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Wednesday, August 27, 2014         

MERRIE MONARCH FESTIVAL


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Hula troupe from Pauoa hits competition's summit

By Nina Wu

POSTED:
LAST UPDATED: 11:15 a.m. HST, Feb 12, 2014


HILO » For three days the best of hula was on a world stage during the 49th annual Merrie Monarch Festival.

Dancers from across the isles and the mainland chanted and danced from their hearts at the Edith Kana­­­ka­‘ole Tennis Stadium as part of the festival, which concluded Saturday.

On Thursday night 12 solo dancers vied for the title of Miss Aloha Hula, which went to Rebecca Lilinoekekapahauomaunakea Sterling of Halau Mohala ‘Ilima of Kaohao, Oahu.

Thirty groups danced before judges during the festival's kahiko competition Friday night and auana competition Saturday night.

They told stories of their alii as well as of love affairs, romance, Hawaiian legends and many beautiful places in the isles, including specific waterfalls, sands and mountains.

But at the end it was Halau I Ka Wekiu of Pauoa, Oahu, that would impress the judges the most and take the title of the festival's overall winner.

The halau, under the direction of kumu hula Karl Veto Baker and Michael Casupang, swept all three kane divisions, including kahiko, auana and kane overall. It also took second place in wahine auana.

"As a kumu you love for your students to soar and always excel and get that ‘wekiu,' which is the summit," Baker told the Star-Advertiser after his halau's win. "Personally, I felt they hit the wekiu, and fortunately, the judges thought they did as well."

The men of Halau I Ka Wekiu performed "Hanohano Waimea," a mele composed for Queen Kapiolani as she traveled around Kauai. For auana they danced a mele called "Pua Lawena," honoring the joyful spirit of Ali‘i Chang and his Ali‘i Kula Lavender Farm in Upcountry Maui. Chang died last April at age 69. Baker said he wrote the song for his friend in 2008 after an inspirational trip to the farm.

Kumu hula Manu‘aikohana Boyd's Halau o ke A‘ali‘i Ku Makani competed for the sixth time and took top honors in the wahine kahiko division and wahine overall, performing a kahiko honoring Princess Likelike with style and precision. The mele, composed by Boyd, had unusual cadences that captivated the audience.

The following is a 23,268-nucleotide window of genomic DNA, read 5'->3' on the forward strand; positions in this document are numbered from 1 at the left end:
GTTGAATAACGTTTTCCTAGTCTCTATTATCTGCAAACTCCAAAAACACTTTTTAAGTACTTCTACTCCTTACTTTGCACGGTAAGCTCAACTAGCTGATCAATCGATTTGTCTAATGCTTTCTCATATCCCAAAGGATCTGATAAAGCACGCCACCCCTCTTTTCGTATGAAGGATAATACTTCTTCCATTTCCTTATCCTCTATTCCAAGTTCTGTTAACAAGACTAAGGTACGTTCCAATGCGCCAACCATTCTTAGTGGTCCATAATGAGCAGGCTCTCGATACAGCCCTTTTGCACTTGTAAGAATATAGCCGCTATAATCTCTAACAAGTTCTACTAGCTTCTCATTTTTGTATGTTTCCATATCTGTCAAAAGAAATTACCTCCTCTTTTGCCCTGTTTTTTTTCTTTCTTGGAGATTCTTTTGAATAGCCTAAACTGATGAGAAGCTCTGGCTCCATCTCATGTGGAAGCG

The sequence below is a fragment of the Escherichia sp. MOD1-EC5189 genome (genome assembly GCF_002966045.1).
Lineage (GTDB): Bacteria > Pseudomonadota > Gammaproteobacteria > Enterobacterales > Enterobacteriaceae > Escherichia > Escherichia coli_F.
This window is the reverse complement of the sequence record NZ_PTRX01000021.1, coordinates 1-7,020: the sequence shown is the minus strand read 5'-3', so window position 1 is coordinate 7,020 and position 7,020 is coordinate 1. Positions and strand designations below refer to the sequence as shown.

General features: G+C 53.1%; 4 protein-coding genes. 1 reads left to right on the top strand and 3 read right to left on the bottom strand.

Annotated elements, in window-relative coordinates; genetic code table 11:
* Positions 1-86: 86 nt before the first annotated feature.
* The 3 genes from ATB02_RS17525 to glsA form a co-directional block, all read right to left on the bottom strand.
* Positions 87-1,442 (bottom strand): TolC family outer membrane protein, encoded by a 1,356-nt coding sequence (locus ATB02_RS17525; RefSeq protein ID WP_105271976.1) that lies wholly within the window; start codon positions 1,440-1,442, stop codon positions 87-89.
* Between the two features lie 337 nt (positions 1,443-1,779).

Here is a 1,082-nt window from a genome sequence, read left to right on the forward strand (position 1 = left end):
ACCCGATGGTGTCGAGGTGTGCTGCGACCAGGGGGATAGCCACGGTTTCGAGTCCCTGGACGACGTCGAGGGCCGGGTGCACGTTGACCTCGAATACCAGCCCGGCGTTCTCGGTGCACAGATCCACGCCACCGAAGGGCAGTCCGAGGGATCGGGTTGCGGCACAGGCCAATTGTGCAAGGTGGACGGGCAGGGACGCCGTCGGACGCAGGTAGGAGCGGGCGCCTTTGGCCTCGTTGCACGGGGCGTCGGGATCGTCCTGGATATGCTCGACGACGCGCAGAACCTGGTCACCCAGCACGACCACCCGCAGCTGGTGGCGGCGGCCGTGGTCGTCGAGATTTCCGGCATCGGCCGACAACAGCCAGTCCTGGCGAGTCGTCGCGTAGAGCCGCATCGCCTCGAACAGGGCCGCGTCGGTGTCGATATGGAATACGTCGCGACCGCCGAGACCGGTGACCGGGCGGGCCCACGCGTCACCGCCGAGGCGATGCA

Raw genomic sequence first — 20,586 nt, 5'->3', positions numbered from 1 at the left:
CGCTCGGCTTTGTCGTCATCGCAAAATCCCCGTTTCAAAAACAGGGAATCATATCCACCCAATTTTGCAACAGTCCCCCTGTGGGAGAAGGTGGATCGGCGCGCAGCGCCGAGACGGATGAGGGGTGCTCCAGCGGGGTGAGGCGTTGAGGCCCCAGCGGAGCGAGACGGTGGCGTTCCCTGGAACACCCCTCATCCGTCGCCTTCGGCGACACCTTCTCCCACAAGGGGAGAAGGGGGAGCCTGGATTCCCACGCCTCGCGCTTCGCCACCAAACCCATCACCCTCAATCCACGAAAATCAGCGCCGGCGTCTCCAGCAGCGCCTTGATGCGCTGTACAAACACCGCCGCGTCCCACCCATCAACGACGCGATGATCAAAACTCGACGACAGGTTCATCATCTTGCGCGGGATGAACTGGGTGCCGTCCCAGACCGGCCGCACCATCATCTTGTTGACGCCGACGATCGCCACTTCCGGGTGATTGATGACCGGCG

Boyd, Baker and Casupang share the same hula lineage. They are all graduates of Robert Cazimero's Halau Na Kamalei. Boyd and Cazimero were also part of the musical talent that sang for this year's Miss Aloha Hula.

"I'm so thankful we belong to a hula family with such strong roots that allow us to represent generations before us with a lot of aloha," Boyd said.

Besides the Miss Aloha Hula title, kumu Mapuana de Silva's Halau Mohala ‘Ilima, competing for the 34th consecutive year, took top honors for the wahine auana group division.

The mele they danced was a family effort: It was written by de Silva's husband, Kihei, and eldest daughter, Kahikina, and it was set to music by youngest daughter Kapalai‘ula.

De Silva likes to use the word "pono" to describe her feeling of satisfaction in seeing hula done well after proper preparation and hard work.

"It all comes back to ‘pono,'" said de Silva. "It's an honor to be rewarded for your work, but just being here is a reward for all of us. We came to represent our hula. Whether we win or not, we still come for the same reason."

Returning to Merrie Monarch after a 29-year hiatus was itself a victory for kumu Lani-Girl Kaleiki-Ahloa, who was second in the lineup on both nights.

For their auana number, the ladies of ‘Ilima Hula Studio brought the audience back in time in white lace Gibson gowns and feather hats trimmed in red as they performed "Moku o Keawe," telling of a dancer's homesickness for Hawaii island. They demonstrated the halau's unique elegance and style, with soft, flowing hands.

The ladies of Kumu Leina‘ala Pavao Jardin's Halau Ka Lei Mokihana o Leina‘ala of Kalaheo, Kauai, were also a vision in flowing, white dresses and Niihau shell lei.

Their dance honored three distinguished women of Niihau with three mele, one of which was sung in the Niihau dialect, earning the halau fourth place in the group auana division.

Though the halau did not place, kumu Mark Keali‘i Ho‘omalu's Academy of Hawaiian Arts was a clear winner with the audience on kahiko night.

Ho‘omalu's rhythmic enhancement of his chants and thunderous choreography elicited screams of delight and applause as his kane, dressed in malo in hues of blue and green, danced in honor of the male and female gods of fishing, with plenty of spearing action.

The wahine demonstrated "hula muumuu," an uncommon form depicting movements of the physically challenged. Their mele, "Pi‘i Ana ‘A‘ama," described the activity of sea creatures— including crabs scuttling over the reef — as Pele flows into the ocean. Their stances were wide and their moves warriorlike as they spun, stomped their feet and shook their featherless uliuli.

On kahiko night some halau demonstrated skill in a number of implements, from iliili (water-worn pebbles) to uliuli (gourds filled with canna seeds), puili (split bamboo sticks), ipu heke (double-headed gourd) and papa hehi (foot treadle board) paired with kalaau (hand sticks).

Overall the festival showcased rooted traditions, perpetuated to new generations of dancers, as well as some innovations, both bold and subtle.

Next year marks the festival's 50th anniversary, and preparations are under way for a big reunion of kumu hula.






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